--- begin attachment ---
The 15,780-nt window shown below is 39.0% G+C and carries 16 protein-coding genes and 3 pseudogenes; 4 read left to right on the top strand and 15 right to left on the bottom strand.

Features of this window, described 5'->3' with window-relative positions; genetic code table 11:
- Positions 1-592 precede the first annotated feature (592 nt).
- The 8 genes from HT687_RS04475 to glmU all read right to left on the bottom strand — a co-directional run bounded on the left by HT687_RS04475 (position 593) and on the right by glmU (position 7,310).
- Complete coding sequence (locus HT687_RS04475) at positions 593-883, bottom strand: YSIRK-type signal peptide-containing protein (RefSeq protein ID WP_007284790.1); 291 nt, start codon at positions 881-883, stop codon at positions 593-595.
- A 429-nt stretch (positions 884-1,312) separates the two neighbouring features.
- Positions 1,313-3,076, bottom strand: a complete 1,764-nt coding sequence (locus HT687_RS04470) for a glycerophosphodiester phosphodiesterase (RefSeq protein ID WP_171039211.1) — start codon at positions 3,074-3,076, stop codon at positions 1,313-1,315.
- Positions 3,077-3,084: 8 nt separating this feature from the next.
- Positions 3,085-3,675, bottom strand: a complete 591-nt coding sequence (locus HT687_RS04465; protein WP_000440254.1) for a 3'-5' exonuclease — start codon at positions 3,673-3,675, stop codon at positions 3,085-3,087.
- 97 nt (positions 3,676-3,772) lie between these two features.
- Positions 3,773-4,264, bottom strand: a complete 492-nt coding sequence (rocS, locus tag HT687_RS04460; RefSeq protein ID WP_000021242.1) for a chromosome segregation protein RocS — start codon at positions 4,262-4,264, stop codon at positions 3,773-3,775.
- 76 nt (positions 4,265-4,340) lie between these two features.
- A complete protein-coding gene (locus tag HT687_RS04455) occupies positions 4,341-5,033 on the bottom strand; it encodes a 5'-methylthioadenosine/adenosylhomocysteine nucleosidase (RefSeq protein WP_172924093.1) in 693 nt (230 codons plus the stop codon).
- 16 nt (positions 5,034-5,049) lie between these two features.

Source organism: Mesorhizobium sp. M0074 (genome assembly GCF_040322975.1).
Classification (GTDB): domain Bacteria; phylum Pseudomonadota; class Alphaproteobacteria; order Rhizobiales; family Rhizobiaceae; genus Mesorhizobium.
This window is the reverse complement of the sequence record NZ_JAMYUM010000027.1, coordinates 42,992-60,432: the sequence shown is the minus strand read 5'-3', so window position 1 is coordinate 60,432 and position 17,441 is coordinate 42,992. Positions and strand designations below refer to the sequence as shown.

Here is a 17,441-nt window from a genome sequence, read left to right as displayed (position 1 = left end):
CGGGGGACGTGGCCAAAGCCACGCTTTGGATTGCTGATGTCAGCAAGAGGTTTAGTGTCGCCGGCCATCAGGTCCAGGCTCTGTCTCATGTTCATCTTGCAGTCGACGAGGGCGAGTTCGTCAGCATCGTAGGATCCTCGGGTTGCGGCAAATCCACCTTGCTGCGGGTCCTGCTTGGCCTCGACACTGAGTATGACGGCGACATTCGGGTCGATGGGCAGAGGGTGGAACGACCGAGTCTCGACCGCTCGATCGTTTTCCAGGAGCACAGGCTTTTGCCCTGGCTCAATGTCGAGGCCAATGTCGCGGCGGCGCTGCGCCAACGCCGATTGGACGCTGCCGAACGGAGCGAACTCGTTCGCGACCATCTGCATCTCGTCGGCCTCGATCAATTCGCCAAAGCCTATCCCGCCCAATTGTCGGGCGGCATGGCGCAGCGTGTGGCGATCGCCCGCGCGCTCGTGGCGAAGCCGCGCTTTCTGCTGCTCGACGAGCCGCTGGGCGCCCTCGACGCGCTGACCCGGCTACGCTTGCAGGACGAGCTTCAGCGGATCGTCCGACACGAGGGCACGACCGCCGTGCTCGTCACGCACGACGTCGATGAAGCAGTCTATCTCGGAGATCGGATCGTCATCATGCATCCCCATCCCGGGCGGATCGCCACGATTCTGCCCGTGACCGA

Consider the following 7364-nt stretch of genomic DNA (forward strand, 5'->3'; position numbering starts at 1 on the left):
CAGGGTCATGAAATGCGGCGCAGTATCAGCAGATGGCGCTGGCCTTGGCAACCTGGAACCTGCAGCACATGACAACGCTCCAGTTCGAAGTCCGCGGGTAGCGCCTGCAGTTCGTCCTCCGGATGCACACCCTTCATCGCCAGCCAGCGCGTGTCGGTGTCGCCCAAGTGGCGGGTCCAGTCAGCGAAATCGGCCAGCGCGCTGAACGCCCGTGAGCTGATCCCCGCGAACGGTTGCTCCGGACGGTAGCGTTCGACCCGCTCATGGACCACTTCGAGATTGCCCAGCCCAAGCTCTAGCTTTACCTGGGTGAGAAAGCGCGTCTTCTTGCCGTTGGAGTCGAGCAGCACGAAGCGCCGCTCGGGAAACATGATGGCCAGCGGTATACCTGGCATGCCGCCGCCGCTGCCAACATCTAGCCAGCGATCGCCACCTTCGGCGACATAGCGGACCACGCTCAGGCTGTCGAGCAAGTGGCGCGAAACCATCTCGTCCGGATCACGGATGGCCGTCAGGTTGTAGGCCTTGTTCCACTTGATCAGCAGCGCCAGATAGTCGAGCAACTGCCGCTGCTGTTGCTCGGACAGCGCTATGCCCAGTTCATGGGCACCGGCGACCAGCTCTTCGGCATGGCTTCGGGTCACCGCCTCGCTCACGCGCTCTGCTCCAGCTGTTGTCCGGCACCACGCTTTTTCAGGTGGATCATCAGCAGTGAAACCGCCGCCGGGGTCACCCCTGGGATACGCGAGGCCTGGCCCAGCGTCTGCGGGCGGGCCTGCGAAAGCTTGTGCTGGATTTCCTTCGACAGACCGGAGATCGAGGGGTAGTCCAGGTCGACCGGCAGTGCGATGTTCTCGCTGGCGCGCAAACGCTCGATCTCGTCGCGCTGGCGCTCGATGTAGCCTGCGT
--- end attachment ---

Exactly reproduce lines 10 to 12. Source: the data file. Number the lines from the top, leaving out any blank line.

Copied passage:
- 97 nt (positions 3,676-3,772) lie between these two features.
- Positions 3,773-4,264, bottom strand: a complete 492-nt coding sequence (rocS, locus tag HT687_RS04460; RefSeq protein ID WP_000021242.1) for a chromosome segregation protein RocS — start codon at positions 4,262-4,264, stop codon at positions 3,773-3,775.
- 76 nt (positions 4,265-4,340) lie between these two features.